Recommend if you like: Dr. Octagon, Deltron 3030, anything produced by The Alchemist
Expectation: CZARFACE is a hip hop trio composed of original Wu-Tang Clan member Inspectah Deck and both members of the underground hip hop duo 7L & Esoteric. This marks the group’s 3rd collaboration, with Deck and Esoteric sharing MC duties over 7L’s traditionalist, boom-bap production.
- Two In the Chest – The beat alternates between El-P style low, growling synths and a higher synth that almost seems to imitate a guitar riff, giving the track a more familiar boom bap-ish feel. Its pretty cool.
- Dust – 7L continues to play with the alternating highs-and-lows, this time interchanging a distorted, blaring electric bass for a high, tinny flute. The drums are loud and dirty, giving the MC’s performances an added energy, as if they’re having to yell just to make themselves heard.
- Machine, Man, and Monster – A slower track than we’ve heard yet, and 7L steals the show. Subtle touches, such as the bass often being just barely behind the beat, build a palpable tension within the instrumental.
- Dare Iz a Darkseid – Not really sure what’s going on with this track, as it almost seems deliberately bad. The synths are compressed and distorted until they’re thoroughly unpleasant to hear, and at first no one seems to know how to rap on the track, or care enough to try. Eventually the song gets back on track, but even that is short lived, as it quickly swaps to what seems to be a recording of a man describing an action figure.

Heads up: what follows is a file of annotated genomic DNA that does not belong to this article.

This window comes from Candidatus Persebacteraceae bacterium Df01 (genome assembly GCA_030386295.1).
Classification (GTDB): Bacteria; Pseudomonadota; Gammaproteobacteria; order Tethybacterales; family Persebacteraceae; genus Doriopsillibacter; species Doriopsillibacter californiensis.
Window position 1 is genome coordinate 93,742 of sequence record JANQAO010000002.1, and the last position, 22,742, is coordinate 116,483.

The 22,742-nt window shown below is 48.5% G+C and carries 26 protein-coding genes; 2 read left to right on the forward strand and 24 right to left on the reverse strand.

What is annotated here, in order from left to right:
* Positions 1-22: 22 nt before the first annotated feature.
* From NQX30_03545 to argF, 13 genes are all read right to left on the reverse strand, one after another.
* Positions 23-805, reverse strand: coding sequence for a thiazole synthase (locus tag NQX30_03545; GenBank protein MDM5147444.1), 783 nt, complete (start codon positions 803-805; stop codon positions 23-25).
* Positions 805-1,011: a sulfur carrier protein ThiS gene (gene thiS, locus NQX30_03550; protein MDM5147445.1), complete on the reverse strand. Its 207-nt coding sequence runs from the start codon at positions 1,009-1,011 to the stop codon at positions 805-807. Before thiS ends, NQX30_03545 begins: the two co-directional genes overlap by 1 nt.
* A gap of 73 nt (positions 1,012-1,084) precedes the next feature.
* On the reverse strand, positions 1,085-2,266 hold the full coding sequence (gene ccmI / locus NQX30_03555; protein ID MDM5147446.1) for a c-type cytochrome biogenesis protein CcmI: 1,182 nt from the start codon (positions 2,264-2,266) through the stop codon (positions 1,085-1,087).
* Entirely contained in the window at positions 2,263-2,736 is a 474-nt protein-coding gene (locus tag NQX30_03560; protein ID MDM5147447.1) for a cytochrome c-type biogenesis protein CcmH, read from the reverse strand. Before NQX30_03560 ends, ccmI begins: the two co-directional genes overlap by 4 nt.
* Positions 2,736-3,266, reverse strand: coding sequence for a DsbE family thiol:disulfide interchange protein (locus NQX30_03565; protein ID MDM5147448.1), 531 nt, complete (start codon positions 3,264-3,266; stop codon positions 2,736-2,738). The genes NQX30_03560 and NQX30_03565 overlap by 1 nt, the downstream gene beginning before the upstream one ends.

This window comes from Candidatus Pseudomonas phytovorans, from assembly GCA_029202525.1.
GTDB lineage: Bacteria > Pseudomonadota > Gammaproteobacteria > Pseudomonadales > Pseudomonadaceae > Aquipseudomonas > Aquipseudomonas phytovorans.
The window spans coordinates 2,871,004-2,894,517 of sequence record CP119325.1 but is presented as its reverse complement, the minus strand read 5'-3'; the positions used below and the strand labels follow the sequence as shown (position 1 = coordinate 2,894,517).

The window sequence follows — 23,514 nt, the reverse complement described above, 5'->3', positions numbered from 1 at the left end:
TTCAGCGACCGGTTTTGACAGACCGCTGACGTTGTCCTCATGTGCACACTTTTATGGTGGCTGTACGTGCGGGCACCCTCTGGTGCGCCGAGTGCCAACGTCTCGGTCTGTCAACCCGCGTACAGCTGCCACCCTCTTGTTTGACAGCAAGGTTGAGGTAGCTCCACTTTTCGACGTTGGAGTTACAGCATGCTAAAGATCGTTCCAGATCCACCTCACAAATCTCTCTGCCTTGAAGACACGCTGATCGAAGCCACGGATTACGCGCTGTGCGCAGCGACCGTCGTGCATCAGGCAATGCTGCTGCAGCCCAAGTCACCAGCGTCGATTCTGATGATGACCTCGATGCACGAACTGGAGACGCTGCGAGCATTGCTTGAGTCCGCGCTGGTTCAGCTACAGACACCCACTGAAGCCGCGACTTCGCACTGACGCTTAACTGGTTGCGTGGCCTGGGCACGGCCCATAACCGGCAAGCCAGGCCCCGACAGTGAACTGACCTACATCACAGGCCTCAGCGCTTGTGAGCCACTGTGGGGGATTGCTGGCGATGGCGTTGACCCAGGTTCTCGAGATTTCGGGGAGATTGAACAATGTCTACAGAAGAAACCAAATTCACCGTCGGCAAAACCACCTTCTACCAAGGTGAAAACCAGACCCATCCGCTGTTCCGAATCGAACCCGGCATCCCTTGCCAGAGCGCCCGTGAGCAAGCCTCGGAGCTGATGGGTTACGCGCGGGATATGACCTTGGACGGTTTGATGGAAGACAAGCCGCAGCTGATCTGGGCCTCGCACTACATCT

- Sabers – Possibly the best track on the album, high energy the whole way through.
Overall: Thank God for the boom bap revival. It seems like every artist who comes out making old-school, New York style, boom bap beats is insanely consistent, and this project keeps that trend alive. Although calling a duo that has been active since the 90’s + a bonafide hip hop legend part of a “revival” is something of a stretch, it feels appropriate; the music carries the distinct sound of NY hip hop, but with a plethora of modern twists. There isn’t much here in the way of broad appeal: the project adheres to a very niche sound throughout every track, and if that’s not your kind of thing then you won’t like it. However, if you find straightforward rapping over boom bap beats that have twisted and mutated their jazz origins until they’re nearly unrecognizable to be appealing, then this is a must listen.